Slideshow of CIE Relaunch Event, May 6
—photos by Tom Story and Jeston Morris
ASU’s Center for Indian Education (CIE), now in its 52nd year, held a re-launch event May 6 to honor the work and people that have come before and to engage the future with a spirit of rededication as the center charts a course for its next 50 years. [see photo slideshow below]
The day opened with a blessing ceremony conducted by Michael Begaye, director of American Indian Student Support Services at ASU, in the center’s new spaces on the third floor of Payne Hall. A formal program followed in West Hall keynoted by Dr. Monty Roessel, the son of CIE founder Robert A. Roessel, Jr. and Ruth Wheeler Roessel. Roessel (pictured at right) is superintendent of Rough Rock Community School. The school – established in 1966 as the first American Indian community-controlled school in the country – was co-founded by Bob Roessel as part of the Center for Indian Education’s early work and at the behest of the Navajo Nation.
In opening the formal program, ASU President Michael Crow recognized the work of the past directors of the Center for Indian Education and the center’s contribution in making ASU the place it is today.
“The former directors have had a huge impact on the trajectory of the university,” noted President Crow. “The intellectual heritage of ASU is connected to this center. ASU’s objectives of social transformation and community engagement aren’t something that just happened overnight; they are embedded in its very genetic code. This university is different – this community, this state, this country is different – because of this center,” emphasized Crow, who also noted that ASU is terrifically proud to be the largest producer of PhD, JD, and undergraduate Native students in the country.
“When the seeds of the Center for Indian Education were planted in 1959 it was a risky enterprise,” observed CIE co-director Professor Teresa McCarty in presenting an overview of the center’s history. “Arizona had granted citizenship and voting rights to Native people only 11 years earlier; federal policy terminated 109 tribes between 1953 and 1964 and 2.5 million acres were removed from protected status. The social landscape was extremely inhospitable—indeed, racist—and national policies conveyed an ‘erase and replace’ attitude toward Native languages, religion, and culture.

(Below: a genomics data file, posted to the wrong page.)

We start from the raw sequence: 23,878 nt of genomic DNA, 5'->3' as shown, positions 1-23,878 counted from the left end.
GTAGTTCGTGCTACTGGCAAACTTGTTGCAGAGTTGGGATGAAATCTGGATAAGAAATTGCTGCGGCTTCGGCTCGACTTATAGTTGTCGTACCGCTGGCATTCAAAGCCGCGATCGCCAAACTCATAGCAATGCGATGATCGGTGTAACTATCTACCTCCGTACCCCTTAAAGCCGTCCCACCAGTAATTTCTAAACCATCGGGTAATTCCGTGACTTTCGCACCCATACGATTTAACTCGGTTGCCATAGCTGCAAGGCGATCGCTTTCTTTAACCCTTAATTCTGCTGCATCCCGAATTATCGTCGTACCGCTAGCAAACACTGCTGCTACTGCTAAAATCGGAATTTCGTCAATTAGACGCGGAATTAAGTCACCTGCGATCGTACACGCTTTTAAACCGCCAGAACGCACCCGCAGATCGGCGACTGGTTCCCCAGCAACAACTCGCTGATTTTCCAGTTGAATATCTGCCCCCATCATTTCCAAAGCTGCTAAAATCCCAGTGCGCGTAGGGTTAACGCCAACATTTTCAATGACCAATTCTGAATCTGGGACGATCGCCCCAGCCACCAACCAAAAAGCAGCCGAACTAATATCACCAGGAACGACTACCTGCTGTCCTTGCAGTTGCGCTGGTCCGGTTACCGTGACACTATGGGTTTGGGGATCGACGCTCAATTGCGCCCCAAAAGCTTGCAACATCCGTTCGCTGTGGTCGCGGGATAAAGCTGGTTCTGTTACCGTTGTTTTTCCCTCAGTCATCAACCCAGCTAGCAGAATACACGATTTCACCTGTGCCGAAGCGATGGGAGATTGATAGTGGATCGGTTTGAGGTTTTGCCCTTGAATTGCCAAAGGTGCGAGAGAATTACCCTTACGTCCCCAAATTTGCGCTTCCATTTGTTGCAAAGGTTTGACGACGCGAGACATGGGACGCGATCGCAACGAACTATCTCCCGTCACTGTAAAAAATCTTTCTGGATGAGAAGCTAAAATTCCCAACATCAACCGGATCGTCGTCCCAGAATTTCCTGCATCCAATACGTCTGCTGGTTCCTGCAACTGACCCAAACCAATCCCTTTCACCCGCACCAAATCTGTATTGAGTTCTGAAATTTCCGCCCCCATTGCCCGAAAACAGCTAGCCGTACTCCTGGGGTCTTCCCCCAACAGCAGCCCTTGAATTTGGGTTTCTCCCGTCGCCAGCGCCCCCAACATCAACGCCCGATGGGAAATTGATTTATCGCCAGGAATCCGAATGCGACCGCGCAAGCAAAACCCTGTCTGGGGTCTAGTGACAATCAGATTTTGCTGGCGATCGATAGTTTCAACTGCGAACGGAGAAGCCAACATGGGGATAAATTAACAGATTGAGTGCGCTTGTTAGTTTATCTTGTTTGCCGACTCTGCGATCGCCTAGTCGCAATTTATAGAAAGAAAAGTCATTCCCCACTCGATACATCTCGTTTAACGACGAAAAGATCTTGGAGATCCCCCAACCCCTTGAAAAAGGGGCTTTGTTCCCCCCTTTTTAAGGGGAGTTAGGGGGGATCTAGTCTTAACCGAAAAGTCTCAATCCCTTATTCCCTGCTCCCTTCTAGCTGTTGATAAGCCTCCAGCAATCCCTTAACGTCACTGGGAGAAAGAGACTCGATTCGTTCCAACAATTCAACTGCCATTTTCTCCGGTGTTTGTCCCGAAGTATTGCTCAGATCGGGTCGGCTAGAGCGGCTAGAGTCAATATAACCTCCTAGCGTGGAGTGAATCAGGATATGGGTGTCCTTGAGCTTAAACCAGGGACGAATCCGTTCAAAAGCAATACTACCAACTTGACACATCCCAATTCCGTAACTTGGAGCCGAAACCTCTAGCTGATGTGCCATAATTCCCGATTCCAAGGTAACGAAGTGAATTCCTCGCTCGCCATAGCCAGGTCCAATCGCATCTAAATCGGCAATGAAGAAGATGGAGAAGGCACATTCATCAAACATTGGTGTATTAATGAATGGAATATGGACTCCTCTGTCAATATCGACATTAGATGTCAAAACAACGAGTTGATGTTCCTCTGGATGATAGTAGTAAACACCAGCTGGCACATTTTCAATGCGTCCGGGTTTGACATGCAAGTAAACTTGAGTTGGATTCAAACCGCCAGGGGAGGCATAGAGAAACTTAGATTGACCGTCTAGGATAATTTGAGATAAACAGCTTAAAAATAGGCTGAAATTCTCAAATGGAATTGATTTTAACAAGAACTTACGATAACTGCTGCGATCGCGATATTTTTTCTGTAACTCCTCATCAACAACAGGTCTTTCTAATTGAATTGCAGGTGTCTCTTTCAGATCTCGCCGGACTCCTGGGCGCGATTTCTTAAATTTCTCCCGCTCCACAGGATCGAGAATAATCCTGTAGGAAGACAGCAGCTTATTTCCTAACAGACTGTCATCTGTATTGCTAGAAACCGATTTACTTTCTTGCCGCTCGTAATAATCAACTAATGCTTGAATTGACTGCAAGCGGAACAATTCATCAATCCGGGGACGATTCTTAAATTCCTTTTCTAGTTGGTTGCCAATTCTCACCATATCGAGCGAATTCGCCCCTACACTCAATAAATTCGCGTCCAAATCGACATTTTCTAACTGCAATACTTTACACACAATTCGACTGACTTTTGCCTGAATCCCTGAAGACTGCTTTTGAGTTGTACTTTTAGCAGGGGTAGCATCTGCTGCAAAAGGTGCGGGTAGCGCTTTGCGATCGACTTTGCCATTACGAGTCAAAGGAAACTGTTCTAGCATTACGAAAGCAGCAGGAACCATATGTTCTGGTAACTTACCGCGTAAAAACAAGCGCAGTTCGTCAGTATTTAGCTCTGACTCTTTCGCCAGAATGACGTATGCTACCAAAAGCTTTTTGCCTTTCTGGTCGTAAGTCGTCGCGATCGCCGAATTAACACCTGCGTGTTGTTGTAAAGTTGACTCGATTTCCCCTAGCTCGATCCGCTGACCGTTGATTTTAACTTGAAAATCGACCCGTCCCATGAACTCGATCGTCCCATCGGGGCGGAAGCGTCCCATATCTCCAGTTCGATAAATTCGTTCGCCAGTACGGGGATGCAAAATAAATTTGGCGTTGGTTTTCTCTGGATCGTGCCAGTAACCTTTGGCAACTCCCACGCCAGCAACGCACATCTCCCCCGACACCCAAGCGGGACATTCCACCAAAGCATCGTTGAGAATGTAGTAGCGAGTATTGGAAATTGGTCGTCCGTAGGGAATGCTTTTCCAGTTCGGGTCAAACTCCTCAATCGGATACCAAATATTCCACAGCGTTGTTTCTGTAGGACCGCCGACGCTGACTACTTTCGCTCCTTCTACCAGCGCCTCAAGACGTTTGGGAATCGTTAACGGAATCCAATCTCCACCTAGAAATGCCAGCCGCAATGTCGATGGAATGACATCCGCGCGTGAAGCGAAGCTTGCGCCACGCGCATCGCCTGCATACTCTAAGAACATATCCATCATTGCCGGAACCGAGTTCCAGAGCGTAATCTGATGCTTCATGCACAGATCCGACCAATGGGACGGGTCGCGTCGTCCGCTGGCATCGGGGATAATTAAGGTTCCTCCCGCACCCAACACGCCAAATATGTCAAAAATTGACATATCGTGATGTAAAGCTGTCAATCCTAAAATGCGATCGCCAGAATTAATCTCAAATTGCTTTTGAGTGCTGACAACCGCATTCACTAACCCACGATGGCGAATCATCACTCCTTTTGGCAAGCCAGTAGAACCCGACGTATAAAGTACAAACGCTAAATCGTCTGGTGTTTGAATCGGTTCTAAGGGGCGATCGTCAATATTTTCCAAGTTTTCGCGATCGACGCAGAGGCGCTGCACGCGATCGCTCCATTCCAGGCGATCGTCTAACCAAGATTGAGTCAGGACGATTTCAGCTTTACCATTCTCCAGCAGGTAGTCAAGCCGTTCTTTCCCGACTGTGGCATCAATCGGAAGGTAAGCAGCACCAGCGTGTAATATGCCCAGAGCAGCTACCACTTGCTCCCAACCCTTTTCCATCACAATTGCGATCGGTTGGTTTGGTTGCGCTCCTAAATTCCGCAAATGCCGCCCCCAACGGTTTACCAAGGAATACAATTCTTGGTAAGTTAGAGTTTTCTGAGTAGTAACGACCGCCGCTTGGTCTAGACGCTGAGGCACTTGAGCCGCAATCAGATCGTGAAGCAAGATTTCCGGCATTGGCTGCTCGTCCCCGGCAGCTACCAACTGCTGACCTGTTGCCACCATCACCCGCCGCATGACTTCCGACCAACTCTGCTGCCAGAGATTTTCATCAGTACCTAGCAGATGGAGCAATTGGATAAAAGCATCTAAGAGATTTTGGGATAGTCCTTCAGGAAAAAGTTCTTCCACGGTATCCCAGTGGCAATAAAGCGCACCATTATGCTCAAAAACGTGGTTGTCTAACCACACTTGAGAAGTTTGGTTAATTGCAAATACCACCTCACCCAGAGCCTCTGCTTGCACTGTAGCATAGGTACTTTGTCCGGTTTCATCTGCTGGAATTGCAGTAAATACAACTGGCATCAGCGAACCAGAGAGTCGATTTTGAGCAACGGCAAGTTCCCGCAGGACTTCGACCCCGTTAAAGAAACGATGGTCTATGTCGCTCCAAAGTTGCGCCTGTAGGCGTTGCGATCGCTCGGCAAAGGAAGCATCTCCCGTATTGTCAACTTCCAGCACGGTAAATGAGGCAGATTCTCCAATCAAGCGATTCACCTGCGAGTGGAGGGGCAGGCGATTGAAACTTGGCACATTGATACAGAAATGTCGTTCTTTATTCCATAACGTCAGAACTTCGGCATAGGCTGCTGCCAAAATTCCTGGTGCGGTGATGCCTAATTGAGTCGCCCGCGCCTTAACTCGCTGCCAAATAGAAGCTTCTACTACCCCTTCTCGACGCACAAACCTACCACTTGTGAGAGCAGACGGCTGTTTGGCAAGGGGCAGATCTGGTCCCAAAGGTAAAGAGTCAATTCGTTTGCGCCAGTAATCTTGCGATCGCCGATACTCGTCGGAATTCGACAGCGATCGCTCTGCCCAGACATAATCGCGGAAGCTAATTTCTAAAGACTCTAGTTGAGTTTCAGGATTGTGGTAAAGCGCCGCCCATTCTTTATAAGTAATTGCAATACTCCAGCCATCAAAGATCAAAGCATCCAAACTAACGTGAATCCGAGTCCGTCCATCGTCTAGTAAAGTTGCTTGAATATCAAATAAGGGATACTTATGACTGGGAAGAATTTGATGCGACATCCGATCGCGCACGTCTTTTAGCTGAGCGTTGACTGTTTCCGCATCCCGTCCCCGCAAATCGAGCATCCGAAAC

“The founders, though they could see the light of change only dimly, crafted a clear mission for change by being a unique education resource and partner to Native nations of Arizona, leading the development of ASU’s Indian education program, and playing a major role in national research on Indian education."
Through the years the center's mission has expanded to meet a changing educational, social, and economic context. In outlining the current center directors' vision for the future, co-director Professor Bryan Brayboy emphasized that the center is gaining recognition as a physical and intellectual repository for Indigenous research, policy and practice globally.
"We look forward to continuing to help address pressing problems as outlined by Native nations, and amplifying the voice of tribal communities," observed Brayboy.
The center's current projects reflect its special expertise in preparing Native teachers, applying Native knowledge in learning environments, and working with communities to revitalize heritage languages on the brink of extinction.
In his keynote remarks, Monty Roessel talked about his father's and the center's involvement in launching the Rough Rock Demonstration School in 1966. "Indian-controlled education was practically unheard of at the time. But this was an innovative school built around a community," he noted.
Today it is a model for success in bilingual and bicultural education, with immersion programs in Navajo and a curriculum that gives students a strong sense of self and their place in the world by integrating traditional values and beliefs.
Despite his school's success, Roessel lamented the fact that of the 16 Navajo school districts, only two are led by superintendents who are Indian. "Where have our leaders gone?" he asked. "We need to be directing our future; true Indian education means creating the menu and not just selecting from it."